Japan Exchange Group, operator of the Tokyo Stock Exchange will begin experimenting with blockchain technology for post-trade solutions such as clearing and settlement of trades. ...
Japan Exchange Group, operator of the Tokyo Stock Exchange will begin experimenting with blockchain technology for post-trade solutions such as clearing and settlement of trades. The operator will team up with IBM Japan for the project.
The operator of Asia’s largest stock exchange is joining IBM Japan to run blockchain tests for clearing, settlement, and other operations.
According to a report by Nikkei Asian Review, the proof-of-concept testing will commence next month in March. Currently, the Japan Exchange Group’s record-keeping platform stores trading data on a centralized server. The top-down record-keeping setup requires comprehensive network investment to run efficiently and the blockchain solution is seen as a means to lower costs.
The technology will first be tested in an artificial sandbox environment on sample securities. The environment will replicate clearing and settlement operations to assess if they are recorded accurately. The results of this initial phase will be included in a report that is due in the summer.
If successful, the operator will consider implementing the blockchain-based system for private equities and other low-turnover instruments. Current distributed ledger technologies are deemed inadequate by lacking the processing power required to keep up with rapid trading of listed shares.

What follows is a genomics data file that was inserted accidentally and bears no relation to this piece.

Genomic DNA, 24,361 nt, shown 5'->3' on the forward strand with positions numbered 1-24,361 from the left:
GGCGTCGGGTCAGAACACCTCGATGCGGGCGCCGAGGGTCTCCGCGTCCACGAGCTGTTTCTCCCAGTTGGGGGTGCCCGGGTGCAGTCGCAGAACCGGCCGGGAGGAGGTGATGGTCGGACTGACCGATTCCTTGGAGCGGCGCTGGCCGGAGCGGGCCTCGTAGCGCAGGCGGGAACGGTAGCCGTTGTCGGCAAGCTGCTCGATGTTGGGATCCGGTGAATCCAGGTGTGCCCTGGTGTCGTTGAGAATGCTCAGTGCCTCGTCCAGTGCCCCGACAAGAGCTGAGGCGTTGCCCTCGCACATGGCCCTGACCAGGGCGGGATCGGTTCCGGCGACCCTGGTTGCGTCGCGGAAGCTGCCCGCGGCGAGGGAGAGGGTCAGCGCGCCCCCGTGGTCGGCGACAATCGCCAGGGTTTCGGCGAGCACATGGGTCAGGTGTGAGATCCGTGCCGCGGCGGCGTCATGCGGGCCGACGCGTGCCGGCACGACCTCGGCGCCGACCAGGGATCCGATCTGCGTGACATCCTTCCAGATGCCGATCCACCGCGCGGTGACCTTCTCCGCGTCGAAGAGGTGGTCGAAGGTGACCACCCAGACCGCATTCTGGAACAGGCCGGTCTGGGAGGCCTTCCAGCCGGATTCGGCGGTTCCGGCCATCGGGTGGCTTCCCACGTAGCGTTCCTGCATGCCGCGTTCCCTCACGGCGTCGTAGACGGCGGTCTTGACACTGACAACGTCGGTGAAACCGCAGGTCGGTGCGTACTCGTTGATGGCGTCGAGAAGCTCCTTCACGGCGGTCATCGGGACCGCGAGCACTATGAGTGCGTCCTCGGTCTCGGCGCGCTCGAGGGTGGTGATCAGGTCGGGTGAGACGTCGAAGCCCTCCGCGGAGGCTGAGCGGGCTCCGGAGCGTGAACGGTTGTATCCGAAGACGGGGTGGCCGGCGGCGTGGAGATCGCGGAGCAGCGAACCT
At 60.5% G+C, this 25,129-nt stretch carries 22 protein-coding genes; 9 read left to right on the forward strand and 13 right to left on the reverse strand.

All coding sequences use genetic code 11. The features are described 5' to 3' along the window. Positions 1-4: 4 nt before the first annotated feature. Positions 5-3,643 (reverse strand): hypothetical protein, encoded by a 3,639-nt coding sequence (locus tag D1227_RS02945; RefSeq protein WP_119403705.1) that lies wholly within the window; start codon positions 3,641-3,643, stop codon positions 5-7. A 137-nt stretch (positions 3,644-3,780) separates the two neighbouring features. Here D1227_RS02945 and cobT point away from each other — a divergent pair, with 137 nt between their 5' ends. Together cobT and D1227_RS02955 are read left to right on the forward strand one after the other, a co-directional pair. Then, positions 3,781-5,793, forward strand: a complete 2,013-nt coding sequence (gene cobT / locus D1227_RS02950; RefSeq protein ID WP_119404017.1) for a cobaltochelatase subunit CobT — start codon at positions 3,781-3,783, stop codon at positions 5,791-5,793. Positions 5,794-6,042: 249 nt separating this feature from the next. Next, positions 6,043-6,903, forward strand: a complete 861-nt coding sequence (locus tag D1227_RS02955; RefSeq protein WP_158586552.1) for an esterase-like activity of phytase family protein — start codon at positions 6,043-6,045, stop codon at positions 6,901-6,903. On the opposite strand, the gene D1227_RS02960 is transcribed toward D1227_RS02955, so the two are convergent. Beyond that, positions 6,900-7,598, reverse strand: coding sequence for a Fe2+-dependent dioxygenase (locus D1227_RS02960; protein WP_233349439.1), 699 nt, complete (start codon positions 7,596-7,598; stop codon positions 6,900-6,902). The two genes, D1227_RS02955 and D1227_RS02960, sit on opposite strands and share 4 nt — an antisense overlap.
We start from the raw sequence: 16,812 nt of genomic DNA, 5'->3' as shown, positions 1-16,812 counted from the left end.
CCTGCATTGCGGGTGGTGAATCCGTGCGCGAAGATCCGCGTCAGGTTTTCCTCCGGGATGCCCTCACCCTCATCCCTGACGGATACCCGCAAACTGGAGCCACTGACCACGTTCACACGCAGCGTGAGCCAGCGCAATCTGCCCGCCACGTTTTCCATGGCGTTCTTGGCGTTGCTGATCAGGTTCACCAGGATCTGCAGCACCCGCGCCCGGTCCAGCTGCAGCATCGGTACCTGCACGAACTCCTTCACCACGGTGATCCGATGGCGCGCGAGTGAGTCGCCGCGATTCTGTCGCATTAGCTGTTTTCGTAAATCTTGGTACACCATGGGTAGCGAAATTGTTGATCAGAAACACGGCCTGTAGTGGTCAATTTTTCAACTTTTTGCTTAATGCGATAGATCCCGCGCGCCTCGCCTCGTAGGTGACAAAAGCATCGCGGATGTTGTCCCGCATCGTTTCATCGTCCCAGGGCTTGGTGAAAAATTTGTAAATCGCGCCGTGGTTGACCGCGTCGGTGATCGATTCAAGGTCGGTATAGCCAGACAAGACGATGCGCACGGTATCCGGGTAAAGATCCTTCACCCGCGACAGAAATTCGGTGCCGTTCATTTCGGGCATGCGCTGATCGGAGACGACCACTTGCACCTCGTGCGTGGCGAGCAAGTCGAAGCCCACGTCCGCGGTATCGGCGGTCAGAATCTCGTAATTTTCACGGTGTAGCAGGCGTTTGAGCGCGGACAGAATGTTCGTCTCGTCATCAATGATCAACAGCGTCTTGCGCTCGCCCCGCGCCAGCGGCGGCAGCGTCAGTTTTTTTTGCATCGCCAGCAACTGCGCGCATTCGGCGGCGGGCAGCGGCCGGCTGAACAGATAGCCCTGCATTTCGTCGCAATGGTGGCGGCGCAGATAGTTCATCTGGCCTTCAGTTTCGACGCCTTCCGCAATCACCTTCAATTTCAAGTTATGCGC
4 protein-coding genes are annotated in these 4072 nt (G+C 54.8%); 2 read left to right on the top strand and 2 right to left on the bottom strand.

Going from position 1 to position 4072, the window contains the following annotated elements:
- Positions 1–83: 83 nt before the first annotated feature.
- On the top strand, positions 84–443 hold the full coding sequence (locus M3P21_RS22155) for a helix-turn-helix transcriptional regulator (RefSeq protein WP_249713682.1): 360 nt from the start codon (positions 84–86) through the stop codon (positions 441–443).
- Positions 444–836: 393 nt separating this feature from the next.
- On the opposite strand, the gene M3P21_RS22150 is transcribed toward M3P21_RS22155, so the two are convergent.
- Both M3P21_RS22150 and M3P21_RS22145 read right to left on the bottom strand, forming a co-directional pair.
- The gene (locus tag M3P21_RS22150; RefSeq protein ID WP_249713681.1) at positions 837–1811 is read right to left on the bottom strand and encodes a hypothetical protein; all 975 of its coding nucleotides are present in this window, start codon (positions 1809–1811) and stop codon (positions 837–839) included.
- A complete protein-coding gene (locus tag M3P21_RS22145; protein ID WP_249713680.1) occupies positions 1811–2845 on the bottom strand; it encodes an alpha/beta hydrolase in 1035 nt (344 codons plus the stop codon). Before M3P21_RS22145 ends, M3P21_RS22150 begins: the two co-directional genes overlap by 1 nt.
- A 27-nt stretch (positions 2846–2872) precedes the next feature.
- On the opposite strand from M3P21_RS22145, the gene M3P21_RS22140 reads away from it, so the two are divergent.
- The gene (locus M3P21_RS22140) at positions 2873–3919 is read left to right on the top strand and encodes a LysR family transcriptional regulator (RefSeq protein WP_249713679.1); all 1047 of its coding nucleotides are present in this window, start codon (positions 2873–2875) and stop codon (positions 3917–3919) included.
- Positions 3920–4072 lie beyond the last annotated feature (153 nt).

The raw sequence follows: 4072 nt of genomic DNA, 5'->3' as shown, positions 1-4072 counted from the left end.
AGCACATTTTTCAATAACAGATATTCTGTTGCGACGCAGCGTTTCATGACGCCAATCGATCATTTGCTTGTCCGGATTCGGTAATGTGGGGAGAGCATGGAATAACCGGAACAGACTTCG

Interest in blockchain technology among stock exchanges is quickly becoming the norm in recent times.
The most prominent example of a stock exchange endeavoring to invest and embrace blockchain or distributed ledger technology is that of the Australian Stock Exchange (ASX). ASX managing director Elmer Funke Kupper had previously hinted for months that a distributed ledger might replace the ASX’s current Clearing House Electronic Subregister System (CHESS).
In December 2015, Kupper stated:
We’re having a very close look at this (blockchain technology). The timing is almost perfect. Where blockchain can make an enormous difference, we’re having a look at whether this is a way to transform our equity markets.
Come January, the ASX paid AUD $14.9 million for a 5% equity interest in New York-based blockchain technology firm Digital Asset Holdings (DAH). The ASX also revealed that DAH would help in testing distributed ledger technology in tandem with CHESS before replacing the current system.
In October 2015, Nasdaq revealed Linq – a blockchain-powered trading platform that enables private companies to trade their shares, even before the companies go public. The end of 2015 saw the issuance of a Chain.com share toward a private investor using the blockchain trading platform, Linq. Noting the occasion, Nasdaq CEO Bob Greifeld called the transaction “a major advance in the global financial sector” while stating that blockchain technology carries the opportunity to “forever alter the future of financial services infrastructure.”
In Europe, a working group led by the London Stock Exchange that comprises of financial institutions such as UBS, Societe Generale and others began looking into blockchain applications for securities trade settlement in November last year.
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